Today: July 17, 2024

Patrick

In a time when originality in film continues to fade as we drown in remakes, reboots and superheroes, filmmaker Tim Mielants is here to save the day with one of the quirkiest films of the decade. The film takes place in a Belgian nudist colony following the death of the camp’s handyman’s father. What follows is a bizarre 90 minutes in which our grieving hero (Kevin Janssens) embarks on an adventure to recover his favourite hammer that has mysteriously vanished.

With a tone and delivery that is at times uncomfortably unusual, the film doesn’t feel too dissimilar to cult favourite The Greasy Strangler. Delivering pitch-black humour, tragedy and a startlingly constant onslaught of nudity, Patrick is a film that certainly isn’t going to find a particularly big audience. But those that spend 97 minutes in this Belgian colony’s company will surely have a time they won’t forget in a hurry – for better or worse…

Patrick is at its core a study of loss and grief. There are some surprisingly poignant touches to the story with our hero’s missing hammer becoming something of a metaphor for the loss of a loved one. But before the film gets too sentimental, some bizarre occurrence will remind you that this isn’t just another grief drama. One delirious sequence towards the end of the film sees a fully nude fight break out inside a cramped mobile home, in what is surely one of the most ridiculous fight scenes in cinema history.

The film does begin to run out of steam in its final act as its outlandish narrative and eccentric delivery tests the audience’s patience. It is a truly bizarre film that is often uncomfortable to watch. But that’s not to say the film isn’t enjoyable on the whole – on the contrary, it’s certainly a solid and entertaining film. But mileage may vary depending on your sensibilities; if the plot synopsis alone doesn’t raise a smile or some curiosity in you, you’re probably not going to have a good time with Patrick. If, on the other hand, you’re the sort of person who loved The Greasy Strangler and have a twisted sense of humour, you’ll love it.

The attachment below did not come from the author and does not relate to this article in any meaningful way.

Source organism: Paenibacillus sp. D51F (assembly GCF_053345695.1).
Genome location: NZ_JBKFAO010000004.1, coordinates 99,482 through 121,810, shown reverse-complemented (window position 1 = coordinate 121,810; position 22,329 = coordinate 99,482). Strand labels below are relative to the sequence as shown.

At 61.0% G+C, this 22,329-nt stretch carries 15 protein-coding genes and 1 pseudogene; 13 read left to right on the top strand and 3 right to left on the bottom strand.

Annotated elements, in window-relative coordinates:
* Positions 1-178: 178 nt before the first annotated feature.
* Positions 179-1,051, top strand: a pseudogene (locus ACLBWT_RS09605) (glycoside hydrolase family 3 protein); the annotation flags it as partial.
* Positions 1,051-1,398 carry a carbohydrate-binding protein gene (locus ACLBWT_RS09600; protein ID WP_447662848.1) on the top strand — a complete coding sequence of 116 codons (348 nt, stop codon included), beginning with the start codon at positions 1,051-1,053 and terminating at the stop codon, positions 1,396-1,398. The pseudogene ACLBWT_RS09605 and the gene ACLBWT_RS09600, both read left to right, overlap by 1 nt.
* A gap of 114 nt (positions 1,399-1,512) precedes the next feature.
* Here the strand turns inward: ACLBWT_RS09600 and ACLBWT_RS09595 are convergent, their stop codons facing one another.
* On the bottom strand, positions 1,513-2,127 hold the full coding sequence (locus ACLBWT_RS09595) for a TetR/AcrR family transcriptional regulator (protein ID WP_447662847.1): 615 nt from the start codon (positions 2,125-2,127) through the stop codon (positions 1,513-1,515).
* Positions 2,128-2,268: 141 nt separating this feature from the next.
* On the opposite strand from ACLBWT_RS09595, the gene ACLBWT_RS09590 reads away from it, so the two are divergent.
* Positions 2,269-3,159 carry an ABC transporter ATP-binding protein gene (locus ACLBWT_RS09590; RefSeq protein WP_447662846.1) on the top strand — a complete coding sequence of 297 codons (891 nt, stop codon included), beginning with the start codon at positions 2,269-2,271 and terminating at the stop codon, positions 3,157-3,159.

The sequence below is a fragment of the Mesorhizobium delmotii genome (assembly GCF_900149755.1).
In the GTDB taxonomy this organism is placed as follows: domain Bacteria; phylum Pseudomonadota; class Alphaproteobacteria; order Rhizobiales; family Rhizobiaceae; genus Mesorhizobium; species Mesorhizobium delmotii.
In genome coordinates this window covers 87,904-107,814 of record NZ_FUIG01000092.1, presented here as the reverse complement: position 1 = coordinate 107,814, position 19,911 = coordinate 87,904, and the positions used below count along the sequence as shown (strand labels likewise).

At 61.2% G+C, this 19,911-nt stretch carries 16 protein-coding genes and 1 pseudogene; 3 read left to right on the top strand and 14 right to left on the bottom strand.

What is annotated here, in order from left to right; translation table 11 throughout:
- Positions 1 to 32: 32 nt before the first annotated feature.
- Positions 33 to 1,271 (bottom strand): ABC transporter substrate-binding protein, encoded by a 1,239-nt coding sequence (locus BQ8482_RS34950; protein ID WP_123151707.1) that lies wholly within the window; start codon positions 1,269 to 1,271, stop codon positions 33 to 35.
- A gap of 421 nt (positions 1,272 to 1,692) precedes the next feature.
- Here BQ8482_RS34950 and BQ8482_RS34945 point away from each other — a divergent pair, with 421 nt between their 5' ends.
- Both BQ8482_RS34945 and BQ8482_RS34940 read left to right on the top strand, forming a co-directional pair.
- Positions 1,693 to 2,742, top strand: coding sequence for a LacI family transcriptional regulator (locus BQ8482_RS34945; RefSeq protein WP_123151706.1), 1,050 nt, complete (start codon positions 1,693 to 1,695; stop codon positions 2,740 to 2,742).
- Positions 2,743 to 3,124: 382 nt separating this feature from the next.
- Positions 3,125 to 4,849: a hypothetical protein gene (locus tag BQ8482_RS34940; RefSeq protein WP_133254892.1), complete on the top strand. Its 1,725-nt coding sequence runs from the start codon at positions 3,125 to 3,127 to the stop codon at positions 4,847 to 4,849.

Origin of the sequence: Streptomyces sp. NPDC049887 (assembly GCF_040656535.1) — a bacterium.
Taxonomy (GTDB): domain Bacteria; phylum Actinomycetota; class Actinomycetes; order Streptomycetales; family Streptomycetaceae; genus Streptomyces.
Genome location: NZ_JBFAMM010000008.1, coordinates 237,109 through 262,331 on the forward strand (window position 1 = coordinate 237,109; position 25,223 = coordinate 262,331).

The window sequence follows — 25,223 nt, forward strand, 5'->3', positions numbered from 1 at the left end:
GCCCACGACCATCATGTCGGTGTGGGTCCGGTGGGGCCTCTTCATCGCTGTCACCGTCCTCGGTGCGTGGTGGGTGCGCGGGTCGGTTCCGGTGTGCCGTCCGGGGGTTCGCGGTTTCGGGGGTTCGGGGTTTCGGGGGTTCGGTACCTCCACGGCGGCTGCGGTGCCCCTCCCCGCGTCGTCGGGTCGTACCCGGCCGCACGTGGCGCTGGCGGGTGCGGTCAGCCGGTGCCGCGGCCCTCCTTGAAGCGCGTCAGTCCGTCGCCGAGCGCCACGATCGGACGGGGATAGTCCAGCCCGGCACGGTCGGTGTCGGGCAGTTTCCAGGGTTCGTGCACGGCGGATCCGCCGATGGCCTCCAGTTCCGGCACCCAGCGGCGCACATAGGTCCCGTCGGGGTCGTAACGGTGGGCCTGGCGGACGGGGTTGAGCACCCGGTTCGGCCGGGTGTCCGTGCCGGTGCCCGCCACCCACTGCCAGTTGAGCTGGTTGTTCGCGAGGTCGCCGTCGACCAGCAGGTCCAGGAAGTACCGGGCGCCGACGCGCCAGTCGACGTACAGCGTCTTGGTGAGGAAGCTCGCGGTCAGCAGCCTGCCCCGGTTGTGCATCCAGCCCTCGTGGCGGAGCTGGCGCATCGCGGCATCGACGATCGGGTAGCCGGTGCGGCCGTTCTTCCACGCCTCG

Patrick will almost certainly divide audiences, but those on the positive camp will absolutely love it. It’s one of the quirkiest films in years.

Due to the Covid-19 pandemic, the film’s distributor Anti-Worlds is releasing the film in the UK as a VOD title. They say, “in these strange times independent cinemas are in need of all of our support. By choosing to stream Patrick via a bespoke link, 50% of all revenue will be shared with the venue”. For more info, visit www.anti-worldsreleasing.co.uk/pages/patrick

Previous Story

WIN! Total Recall 30th Anniversary Edition on Blu-ray!

Next Story

Finding Jack Charlton

Latest from Blog

Memory

Memory (2023)

Memory is an exquisite American drama in the tender embrace of Michel Franco’s cinematic prowess.

Inside No 9 Complete Collection Unboxing

Earlier this year, one of the finest television creations in the history of the medium came to a poignant conclusion after 9 impeccable seasons. Over 55 self-contained episodes, Inside No 9 made

A Bittersweet Life Unboxing

Taking a brief detour from horror, Second Sight Films have given their much-loved Limited Edition treatment to South Korean neo-noir thriller A Bittersweet Life (2005). Filmmaker Kim Jee-woon may jump wildly around

The Conversation Unboxing

Francis Ford Coppola’s masterpiece of paranoia The Conversation celebrates its 50th anniversary this year, and StudioCanal are marking the occasion with this utterly beautiful Limited Edition 4K UHD Blu-ray release that even

Halo Season Two Unboxing

While the Halo TV series continues to be controversial with longtime ‘fans’ of the franchise for petty reasons, this year’s explosive second season certainly marked an improvement over the first. With better

Inside Out 2

Pixar’s output has for a while now been a little hit and miss. For every amazing Soul there was an underwhelming Lightyear. Returning to previous successes has also been a mixed bag
Go toTop